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Work-related stress in midlife and all-cause mortality: can sense of coherence modify this association?
Stockholm University, Faculty of Social Sciences, Aging Research Center (ARC), (together with KI).
Stockholm University, Faculty of Social Sciences, Aging Research Center (ARC), (together with KI).
Stockholm University, Faculty of Social Sciences, Aging Research Center (ARC), (together with KI). Jönköping University, Sweden.
Number of Authors: 4
2016 (English)In: European Journal of Public Health, ISSN 1101-1262, E-ISSN 1464-360X, Vol. 26, no 6, 1055-1061 p.Article in journal (Refereed) Published
Abstract [en]

Background: Survival reflects the accumulation of multiple influences experienced over the life course. Given the amount of time usually spent at work, the influence of work may be particularly important. We examined the association between work-related stress in midlife and subsequent mortality, investigating whether sense of coherence modified the association. Methods: Self-reported work-related stress was assessed in 1393 Swedish workers aged 42-65 who participated in the nationally representative Level of Living Survey in 1991. An established psychosocial job exposure matrix was applied to measure occupation-based stress. Sense of coherence was measured as meaningfulness, manageability and comprehensibility. Mortality data were collected from the Swedish National Cause of Death Register. Data were analyzed with hazard regression with Gompertz distributed baseline intensity. Results: After adjustment for socioeconomic position, occupation-based high job strain was associated with higher mortality in the presence of a weak sense of coherence (HR, 3.15; 1.62-6.13), a result that was stronger in women (HR, 4.48; 1.64-12.26) than in men (HR, 2.90; 1.12-7.49). Self-reported passive jobs were associated with higher mortality in the presence of a weak sense of coherence in men (HR, 2.76; 1.16-6.59). The link between work stress and mortality was not significant in the presence of a strong sense of coherence, indicating that a strong sense of coherence buffered the negative effects of work-related stress on mortality. Conclusions: Modifications to work environments that reduce work-related stress may contribute to better health and longer lives, especially in combination with promoting a sense of coherence among workers.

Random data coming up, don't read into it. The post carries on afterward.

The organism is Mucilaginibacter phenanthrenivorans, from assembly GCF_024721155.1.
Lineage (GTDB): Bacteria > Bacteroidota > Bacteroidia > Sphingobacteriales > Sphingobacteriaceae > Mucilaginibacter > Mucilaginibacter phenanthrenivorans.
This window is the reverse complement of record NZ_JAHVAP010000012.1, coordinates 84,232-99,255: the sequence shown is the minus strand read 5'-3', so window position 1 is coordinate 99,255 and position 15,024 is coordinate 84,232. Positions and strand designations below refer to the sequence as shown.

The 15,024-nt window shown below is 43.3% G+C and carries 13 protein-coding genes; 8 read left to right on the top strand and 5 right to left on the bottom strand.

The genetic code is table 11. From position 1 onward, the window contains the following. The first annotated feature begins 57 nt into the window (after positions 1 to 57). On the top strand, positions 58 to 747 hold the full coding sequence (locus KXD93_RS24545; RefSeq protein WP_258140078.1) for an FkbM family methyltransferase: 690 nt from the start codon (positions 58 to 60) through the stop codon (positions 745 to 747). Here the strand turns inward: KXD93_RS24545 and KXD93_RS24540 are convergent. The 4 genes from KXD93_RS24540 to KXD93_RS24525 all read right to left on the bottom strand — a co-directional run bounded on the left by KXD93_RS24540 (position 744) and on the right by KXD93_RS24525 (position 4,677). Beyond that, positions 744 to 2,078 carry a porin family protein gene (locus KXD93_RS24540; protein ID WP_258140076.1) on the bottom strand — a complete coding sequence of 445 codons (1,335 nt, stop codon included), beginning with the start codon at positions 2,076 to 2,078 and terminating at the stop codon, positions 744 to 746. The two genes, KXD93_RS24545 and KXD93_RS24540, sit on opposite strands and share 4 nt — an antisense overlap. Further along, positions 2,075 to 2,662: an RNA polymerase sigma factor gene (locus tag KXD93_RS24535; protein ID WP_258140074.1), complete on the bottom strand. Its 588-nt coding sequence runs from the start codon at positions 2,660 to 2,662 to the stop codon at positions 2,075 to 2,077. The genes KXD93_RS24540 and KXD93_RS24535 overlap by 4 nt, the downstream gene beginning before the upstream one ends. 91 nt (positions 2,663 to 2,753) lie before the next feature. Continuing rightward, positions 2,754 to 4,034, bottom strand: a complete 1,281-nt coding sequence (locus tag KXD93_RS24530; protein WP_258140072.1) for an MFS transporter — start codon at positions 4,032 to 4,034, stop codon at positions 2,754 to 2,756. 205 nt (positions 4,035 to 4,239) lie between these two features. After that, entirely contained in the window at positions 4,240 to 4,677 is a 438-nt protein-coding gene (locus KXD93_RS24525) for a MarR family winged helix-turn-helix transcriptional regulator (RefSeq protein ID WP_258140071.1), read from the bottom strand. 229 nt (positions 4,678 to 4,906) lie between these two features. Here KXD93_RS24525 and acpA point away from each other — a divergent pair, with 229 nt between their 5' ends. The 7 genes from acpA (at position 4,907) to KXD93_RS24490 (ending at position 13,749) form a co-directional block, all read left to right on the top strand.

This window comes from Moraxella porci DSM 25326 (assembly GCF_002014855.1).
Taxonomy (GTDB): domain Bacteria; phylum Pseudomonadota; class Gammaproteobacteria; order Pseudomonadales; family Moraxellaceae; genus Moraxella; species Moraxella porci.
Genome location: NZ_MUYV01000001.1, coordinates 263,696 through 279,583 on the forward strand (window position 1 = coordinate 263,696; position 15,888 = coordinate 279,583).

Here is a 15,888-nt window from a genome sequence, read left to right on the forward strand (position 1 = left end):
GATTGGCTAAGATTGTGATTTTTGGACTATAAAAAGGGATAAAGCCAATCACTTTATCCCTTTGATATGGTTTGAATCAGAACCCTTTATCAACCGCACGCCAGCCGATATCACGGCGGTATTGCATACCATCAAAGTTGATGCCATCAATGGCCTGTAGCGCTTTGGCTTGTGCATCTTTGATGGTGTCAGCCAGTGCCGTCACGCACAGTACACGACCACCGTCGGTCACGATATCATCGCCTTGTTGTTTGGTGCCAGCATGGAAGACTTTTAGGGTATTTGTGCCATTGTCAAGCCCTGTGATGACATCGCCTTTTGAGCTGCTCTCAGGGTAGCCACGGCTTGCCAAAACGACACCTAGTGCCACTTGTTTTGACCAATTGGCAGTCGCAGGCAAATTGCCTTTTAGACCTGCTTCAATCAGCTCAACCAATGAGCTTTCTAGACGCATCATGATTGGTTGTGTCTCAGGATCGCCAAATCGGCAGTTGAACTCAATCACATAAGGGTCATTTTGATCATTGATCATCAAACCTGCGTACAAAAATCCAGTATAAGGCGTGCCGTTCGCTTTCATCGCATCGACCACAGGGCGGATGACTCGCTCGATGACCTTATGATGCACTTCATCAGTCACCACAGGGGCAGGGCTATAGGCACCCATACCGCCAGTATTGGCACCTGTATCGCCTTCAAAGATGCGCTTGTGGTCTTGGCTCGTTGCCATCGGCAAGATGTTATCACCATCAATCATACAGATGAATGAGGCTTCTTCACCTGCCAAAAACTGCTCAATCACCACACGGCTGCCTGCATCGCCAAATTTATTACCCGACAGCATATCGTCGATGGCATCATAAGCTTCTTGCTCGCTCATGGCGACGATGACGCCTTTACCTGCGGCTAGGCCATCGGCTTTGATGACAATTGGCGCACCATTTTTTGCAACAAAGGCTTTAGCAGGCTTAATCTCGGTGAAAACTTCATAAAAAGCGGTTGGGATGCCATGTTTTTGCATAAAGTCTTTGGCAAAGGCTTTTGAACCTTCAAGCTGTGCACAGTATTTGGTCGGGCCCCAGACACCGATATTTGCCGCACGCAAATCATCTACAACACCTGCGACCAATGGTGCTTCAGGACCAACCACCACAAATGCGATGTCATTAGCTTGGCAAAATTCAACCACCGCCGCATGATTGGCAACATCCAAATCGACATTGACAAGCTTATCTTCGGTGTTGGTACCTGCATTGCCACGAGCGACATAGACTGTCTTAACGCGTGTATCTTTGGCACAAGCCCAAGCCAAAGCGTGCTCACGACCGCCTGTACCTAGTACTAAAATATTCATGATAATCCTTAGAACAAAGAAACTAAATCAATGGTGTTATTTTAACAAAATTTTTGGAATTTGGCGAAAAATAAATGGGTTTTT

Place, publisher, year, edition, pages
2016. Vol. 26, no 6, 1055-1061 p.
National Category
Environmental Health and Occupational Health Public Health, Global Health, Social Medicine and Epidemiology
Identifiers
URN: urn:nbn:se:su:diva-140246DOI: 10.1093/eurpub/ckw086ISI: 000393063400031PubMedID: 27335331OAI: oai:DiVA.org:su-140246DiVA: diva2:1082693
Available from: 2017-03-17 Created: 2017-03-17 Last updated: 2017-11-29Bibliographically approved

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Citation style
  • apa
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More styles
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  • de-DE
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  • nn-NB
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More languages
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  • asciidoc
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